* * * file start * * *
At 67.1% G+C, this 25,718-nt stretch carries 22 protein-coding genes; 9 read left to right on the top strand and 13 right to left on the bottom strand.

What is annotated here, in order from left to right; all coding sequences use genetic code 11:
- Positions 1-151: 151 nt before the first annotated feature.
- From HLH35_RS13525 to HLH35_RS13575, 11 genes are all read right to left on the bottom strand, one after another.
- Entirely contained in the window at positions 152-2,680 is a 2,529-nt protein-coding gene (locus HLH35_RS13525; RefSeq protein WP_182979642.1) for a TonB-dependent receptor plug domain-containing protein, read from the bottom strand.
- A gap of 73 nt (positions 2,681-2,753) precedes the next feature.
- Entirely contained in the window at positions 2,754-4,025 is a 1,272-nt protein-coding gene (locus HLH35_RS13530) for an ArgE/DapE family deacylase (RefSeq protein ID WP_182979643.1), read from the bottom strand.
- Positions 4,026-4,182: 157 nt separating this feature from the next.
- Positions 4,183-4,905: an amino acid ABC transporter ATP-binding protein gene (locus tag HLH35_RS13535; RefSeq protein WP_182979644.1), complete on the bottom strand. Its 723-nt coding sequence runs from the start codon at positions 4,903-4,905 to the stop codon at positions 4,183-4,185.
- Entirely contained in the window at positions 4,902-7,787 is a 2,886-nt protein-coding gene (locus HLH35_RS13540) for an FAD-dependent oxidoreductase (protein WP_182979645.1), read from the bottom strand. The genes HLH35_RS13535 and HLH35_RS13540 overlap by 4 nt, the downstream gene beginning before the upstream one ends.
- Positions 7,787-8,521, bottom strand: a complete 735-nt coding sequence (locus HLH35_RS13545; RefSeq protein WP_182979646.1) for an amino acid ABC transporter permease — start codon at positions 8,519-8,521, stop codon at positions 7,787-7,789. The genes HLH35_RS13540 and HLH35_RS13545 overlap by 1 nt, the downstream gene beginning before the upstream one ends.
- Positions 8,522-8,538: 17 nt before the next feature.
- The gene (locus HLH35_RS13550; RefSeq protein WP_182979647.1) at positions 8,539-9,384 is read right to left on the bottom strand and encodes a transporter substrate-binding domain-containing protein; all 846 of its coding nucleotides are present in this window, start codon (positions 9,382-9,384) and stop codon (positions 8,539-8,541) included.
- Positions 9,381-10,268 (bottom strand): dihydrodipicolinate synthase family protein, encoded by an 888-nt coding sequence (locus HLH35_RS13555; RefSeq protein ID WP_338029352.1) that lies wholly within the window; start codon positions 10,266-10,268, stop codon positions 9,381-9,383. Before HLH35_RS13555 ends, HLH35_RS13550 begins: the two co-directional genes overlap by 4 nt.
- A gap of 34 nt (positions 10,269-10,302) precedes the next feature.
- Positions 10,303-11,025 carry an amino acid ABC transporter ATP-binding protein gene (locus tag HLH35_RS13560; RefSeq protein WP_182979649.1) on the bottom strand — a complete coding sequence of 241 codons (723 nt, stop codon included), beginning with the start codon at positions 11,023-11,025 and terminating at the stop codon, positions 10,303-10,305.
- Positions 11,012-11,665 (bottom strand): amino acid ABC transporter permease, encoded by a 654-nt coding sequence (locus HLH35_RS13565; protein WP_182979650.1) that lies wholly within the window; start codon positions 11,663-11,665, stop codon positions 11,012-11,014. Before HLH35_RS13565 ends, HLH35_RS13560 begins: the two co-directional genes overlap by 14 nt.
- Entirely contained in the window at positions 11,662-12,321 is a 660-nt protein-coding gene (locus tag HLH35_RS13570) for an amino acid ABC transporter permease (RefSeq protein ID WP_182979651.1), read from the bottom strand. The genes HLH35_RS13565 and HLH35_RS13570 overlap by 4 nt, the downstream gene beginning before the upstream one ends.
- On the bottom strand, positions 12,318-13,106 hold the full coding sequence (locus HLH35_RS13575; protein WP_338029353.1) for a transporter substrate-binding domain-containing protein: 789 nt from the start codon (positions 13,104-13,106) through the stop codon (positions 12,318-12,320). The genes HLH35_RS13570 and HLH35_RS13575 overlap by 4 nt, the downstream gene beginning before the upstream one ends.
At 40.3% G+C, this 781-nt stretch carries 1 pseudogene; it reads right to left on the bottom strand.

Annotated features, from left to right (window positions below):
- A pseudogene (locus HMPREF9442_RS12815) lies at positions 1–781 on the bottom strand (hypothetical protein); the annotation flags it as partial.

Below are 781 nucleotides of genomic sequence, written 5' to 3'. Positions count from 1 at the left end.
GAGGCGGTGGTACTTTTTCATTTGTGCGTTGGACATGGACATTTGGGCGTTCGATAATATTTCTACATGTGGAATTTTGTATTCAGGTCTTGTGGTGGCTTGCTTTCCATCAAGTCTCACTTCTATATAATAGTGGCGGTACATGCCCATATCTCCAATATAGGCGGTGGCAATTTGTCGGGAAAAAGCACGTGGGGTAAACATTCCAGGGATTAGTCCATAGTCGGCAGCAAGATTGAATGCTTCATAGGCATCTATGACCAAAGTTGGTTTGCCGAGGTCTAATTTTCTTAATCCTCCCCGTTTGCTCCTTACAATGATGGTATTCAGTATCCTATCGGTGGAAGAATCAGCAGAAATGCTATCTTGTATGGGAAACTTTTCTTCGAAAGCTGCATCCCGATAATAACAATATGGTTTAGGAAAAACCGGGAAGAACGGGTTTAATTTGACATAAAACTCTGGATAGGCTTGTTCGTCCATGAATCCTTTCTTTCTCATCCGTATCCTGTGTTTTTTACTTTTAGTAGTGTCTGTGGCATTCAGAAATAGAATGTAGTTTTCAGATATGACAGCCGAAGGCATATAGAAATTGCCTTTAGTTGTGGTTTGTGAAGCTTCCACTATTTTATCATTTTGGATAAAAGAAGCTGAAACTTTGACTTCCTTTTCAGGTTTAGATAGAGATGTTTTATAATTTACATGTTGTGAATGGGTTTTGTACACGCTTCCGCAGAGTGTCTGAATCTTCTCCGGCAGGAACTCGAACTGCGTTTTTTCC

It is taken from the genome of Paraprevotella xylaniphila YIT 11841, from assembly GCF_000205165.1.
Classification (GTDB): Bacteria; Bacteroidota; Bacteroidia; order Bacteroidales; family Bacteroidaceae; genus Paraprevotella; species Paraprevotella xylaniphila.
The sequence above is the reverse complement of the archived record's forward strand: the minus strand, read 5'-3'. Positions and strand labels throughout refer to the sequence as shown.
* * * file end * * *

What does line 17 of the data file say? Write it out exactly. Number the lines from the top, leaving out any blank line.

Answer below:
- Positions 11,012-11,665 (bottom strand): amino acid ABC transporter permease, encoded by a 654-nt coding sequence (locus HLH35_RS13565; protein WP_182979650.1) that lies wholly within the window; start codon positions 11,663-11,665, stop codon positions 11,012-11,014. Before HLH35_RS13565 ends, HLH35_RS13560 begins: the two co-directional genes overlap by 14 nt.